Death by mediocrity

«Moderation is a fatal thing. Nothing succeeds like excess.«

Oscar Wilde

One of the truly great obstacles on our path to optimal health is the solid belief in the golden mean or everything in moderation. Rarely have such an inadequate and useless thought been given so much undeserving acceptance.

The belief in a dietary golden mean seems based on a lack of knowledge. But it is understandable that, when faced with the choice of two seemingly extremes, we choose a desirable mean. This thinking has probably saved many lives throughout history. But when it comes to diet in a modern world, it is poor guidance.

«I hear both carbs and fat are fattening, so I try to eat a little of both. Everything in moderation you know.»

Yes, I know, but you are not making sense. A desperate attempt at reducing cognitive dissonance is making you choose a bloody poor strategy.

Because the truth is that a strategy that seems like an extreme, might be your best choice, thus making all other choices poorer. Your notion of what is extreme is likely not based on knowledge of the field.

This is of course all a matter of perspective. I consider a diet based on whole grains, with 60% of energy from carbs, fruit five times a day and negligeble amounts of saturated fat, cholesterol and red meat, to be very extreme indeed. By others it is considered a safe choice or even an optimal choice.

But if grains affect youever so slightly  in a negative way, the belief that everything can be eaten in moderation, will lead to greater negative health effects than that seemingly extreme no grain diet.

Disagreeing professionals confuse us. Who should we trust? In our despair we opt for a mean. Yet the desire for optimal is just as strong. Often, the golden mean is so far from the optimal, that the positive health effects honor us with their absence.

So if disagreeing «experts» make you choose a middle way, know that you have not chosen the optimal way. And when the nutritionist or doctor advice you to eat everything in moderation, cover your ears and walk away.

Following general principles is a dangerous sport. General principles are just that, general. They don’t always apply. When it comes to diet, «everything in moderation» is not a good guiding rule. Optimal diet is optimal diet, regardless of our preferences or feelings.

10 thoughts on “Death by mediocrity”

  1. I don't entirely agree. A healthy human body can adapt to a huge range of carb intakes (0% carbs to 95% carbs). The problem is with a continuous excess of food.

    Finding out the causes of obesity is the easy bit. Tackling the causes is likely to be extremely difficult if it means reduced profits for the food manufacturers.

    Liker

  2. I can resist everything except temptation.

    – Oscar Wilde, «Lady Windermere's Fan»

    The only way to get rid of a temptation is to yield to it.

    OSCAR WILDE, The Picture of Dorian Gray

    «Et ne nos inducas in temptationem,
    sed libera nos a malo.»

    Pater Noster

    «Watch and pray, that you enter not into temptation.»

    Matthew.

    Liker

  3. We would never tell an alcoholic to practice moderation.

    With all grains and most carbs removed from my daily eating, that continous excess of food that's all around has no power over me. For the first time in my life, I can trust my hunger and satiety. Carbohydrates screwed with my body's natural ability to regulate food intake so even when I had eaten 1000's of calories and felt sick, I would still want more candy or bread, or even oatmeal. Dropping carbs has been life altering and I am well over 120 lbs lighter in four years. These days, I eat until I am full at each meal, I never snack and can pass on offers of high carb goodies without a second thought. Low carb paleo will be my way of eating for the remainder of my life.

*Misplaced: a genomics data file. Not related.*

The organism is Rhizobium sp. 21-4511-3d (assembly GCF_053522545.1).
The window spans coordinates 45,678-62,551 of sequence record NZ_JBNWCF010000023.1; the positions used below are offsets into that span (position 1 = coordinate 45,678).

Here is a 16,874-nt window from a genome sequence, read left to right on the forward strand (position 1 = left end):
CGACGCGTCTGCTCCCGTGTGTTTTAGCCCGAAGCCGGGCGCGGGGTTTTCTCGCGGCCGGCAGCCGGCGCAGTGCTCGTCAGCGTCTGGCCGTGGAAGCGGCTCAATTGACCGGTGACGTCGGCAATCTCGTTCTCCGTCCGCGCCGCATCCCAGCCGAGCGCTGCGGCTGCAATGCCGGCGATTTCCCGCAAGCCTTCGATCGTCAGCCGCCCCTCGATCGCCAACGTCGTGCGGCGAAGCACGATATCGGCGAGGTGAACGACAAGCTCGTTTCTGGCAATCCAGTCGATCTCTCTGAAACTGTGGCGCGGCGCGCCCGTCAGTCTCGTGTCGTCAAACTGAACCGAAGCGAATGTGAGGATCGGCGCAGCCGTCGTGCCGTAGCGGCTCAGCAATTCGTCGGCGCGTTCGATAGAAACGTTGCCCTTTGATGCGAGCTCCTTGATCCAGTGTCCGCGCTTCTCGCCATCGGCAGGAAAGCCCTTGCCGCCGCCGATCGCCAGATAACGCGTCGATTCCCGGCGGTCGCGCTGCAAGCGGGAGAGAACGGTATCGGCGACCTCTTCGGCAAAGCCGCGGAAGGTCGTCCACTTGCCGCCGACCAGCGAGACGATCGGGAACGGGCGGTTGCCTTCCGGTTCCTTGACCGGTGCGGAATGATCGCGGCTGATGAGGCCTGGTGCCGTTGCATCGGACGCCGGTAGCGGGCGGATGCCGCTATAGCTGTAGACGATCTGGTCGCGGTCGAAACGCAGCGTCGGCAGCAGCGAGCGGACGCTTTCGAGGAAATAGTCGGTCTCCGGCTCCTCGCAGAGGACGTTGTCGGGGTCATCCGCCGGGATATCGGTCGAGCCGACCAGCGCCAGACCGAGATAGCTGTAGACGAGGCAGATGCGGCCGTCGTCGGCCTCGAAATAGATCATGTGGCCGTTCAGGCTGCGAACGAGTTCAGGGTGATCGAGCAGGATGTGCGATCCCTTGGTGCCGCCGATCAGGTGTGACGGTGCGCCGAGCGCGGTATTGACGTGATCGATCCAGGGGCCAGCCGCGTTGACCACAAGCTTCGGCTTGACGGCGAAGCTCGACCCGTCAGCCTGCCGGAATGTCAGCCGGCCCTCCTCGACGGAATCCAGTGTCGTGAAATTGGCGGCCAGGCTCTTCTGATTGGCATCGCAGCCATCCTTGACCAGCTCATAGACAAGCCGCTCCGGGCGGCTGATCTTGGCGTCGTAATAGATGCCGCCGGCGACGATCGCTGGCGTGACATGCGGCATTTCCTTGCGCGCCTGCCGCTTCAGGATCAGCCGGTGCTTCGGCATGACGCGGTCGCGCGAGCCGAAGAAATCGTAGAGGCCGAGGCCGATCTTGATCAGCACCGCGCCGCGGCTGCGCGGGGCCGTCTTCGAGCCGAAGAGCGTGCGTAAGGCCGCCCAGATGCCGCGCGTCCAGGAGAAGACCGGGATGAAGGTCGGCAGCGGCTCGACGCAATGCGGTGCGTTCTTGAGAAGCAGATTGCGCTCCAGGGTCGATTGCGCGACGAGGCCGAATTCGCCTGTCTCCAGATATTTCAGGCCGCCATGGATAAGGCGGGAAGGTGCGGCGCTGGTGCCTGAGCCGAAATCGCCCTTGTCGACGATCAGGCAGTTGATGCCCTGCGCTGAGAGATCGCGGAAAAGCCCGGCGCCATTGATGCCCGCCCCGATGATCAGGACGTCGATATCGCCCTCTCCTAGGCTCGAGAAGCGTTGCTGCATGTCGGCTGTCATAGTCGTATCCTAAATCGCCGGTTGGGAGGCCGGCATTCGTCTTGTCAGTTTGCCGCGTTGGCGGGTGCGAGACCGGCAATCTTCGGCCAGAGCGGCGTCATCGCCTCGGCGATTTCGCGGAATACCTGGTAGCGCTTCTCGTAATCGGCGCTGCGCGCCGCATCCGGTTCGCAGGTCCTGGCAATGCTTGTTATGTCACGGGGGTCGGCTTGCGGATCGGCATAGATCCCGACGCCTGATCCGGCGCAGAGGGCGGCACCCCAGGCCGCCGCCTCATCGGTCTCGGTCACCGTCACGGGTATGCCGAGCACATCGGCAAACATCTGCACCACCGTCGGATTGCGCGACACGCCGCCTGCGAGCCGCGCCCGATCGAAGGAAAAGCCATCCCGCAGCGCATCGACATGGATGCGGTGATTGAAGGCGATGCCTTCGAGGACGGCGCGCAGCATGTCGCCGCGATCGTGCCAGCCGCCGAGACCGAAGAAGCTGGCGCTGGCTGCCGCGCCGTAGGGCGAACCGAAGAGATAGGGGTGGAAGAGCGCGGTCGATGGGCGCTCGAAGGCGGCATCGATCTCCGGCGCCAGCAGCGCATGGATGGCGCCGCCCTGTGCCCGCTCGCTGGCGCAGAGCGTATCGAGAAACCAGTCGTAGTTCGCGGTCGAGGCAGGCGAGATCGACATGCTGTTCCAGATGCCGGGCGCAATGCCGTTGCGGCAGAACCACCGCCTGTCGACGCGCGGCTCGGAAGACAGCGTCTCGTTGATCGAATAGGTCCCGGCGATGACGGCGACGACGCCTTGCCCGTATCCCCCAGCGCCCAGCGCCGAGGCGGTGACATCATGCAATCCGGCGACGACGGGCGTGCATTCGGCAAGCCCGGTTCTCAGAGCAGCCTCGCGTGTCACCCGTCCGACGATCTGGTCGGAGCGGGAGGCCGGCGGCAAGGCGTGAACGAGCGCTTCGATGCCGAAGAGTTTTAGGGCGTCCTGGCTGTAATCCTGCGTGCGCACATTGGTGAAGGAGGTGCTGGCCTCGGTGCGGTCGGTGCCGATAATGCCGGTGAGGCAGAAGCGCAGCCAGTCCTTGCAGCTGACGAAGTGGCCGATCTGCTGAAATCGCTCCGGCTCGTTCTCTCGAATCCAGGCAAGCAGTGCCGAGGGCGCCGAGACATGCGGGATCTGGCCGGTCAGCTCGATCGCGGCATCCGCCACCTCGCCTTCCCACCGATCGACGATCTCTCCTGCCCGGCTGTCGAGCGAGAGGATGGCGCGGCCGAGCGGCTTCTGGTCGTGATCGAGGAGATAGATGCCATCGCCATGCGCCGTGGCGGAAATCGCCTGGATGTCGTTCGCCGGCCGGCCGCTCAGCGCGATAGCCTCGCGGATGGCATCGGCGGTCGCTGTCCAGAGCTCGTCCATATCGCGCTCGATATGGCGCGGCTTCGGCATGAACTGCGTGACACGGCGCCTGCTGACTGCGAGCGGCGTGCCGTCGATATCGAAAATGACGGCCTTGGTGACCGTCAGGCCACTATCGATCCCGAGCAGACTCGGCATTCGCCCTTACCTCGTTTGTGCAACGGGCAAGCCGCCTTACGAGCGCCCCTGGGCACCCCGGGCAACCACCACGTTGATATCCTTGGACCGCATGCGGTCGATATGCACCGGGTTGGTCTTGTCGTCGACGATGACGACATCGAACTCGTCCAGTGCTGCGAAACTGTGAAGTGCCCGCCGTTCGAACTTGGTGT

Liker

  4. So one has to devise the necessary «counter-temptation» towards the «safe dose» and thereby avoid being tempted toward the «toxic dose».

    Paracelsus' advice : “The dose makes the poison ” should never be ignored.

    Liker

  5. This is an absolutely fantastic post, thank you. I have gotten into many debates with friends,family and clients attempting to make them understand that the whole «moderation» thing is very much dependant on person and goals and that generally it is just not worth it because people do not know how to truly balance things out properly, and the damage to the body is just not worth it for that momentary pleasure. Definitely going to post a link to your blog and add a link to this post on my next post, keep it up!

    Liker

  6. This touches on one of the profound problems that we always faced: what do you do when you do not know? how do you manage risks when you do not know much about the underlying phenomenon?

    It is humbling to know that we do not yet know much about our bodies.

    Liker

  7. I suppose a similar principle applies in philosophy/politics: Instead of choosing between good and evil, we can choose a middle way. Which means we choose to be a little bit evil and a little bit good. How is that better than choosing only the good option?
    So the middle way in that case is actually a bad choice.
    I hear a lot of these middle way recommendations here in Norway, perhaps it is a Scandinavian trait?

    Liker

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